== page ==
To understand how a tax review works, we need to first recognize what it means to file your taxes in general. Every year millions of taxpayers sit down between the months of January and April to prepare their taxes based on the prior year.
Simply put, a tax return is a summary of the income earned throughout the year, less any deductions or credits eligible for the specific tax payer. Once the taxable portion of income is calculated, it is then compared to the tax brackets for the year to determine how much tax should have been paid on the taxable income. This total calculated tax amount is then compared to the amount of tax payments made throughout the year (i.e., your withholdings from your paycheck) to determine if you should receive a refund or have a balance due.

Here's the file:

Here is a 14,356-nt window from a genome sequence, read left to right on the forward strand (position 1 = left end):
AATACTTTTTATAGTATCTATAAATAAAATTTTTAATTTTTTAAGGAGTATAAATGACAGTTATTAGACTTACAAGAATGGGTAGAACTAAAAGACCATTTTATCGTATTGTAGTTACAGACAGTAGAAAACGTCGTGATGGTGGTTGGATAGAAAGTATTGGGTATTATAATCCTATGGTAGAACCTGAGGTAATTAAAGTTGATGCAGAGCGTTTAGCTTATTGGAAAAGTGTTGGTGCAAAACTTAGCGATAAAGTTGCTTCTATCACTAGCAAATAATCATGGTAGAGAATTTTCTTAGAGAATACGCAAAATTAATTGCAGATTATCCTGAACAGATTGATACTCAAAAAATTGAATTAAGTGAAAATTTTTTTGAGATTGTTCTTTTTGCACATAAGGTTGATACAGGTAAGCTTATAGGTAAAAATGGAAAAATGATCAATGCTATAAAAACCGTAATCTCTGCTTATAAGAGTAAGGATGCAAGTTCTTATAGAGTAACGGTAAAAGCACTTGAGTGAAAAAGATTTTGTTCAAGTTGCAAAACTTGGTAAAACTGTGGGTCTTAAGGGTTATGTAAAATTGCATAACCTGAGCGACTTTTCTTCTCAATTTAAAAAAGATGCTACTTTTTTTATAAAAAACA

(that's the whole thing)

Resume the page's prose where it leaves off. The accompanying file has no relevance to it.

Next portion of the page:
If your income, deductions and credits are approximately similar year after year, your refund or balance due will be approximately the same, however if something changes, so will the end result of your taxes.
A tax review looks at a taxpayer’s income, deductions and credits, during the year, instead of in the following year. As an example, instead of calculating 2020’s tax refund / balance due in the year 2021 when there is no longer any way to make changes, a tax review calculates 2020’s potential for a refund / balance due during the 2020 year. In doing so, if a taxpayer is unhappy with the potential result for the year, then adjustments can be made.
Tax reviews use the knowledge of how your year looks so far and provide insight into what your year could look like if you continue down the same path.
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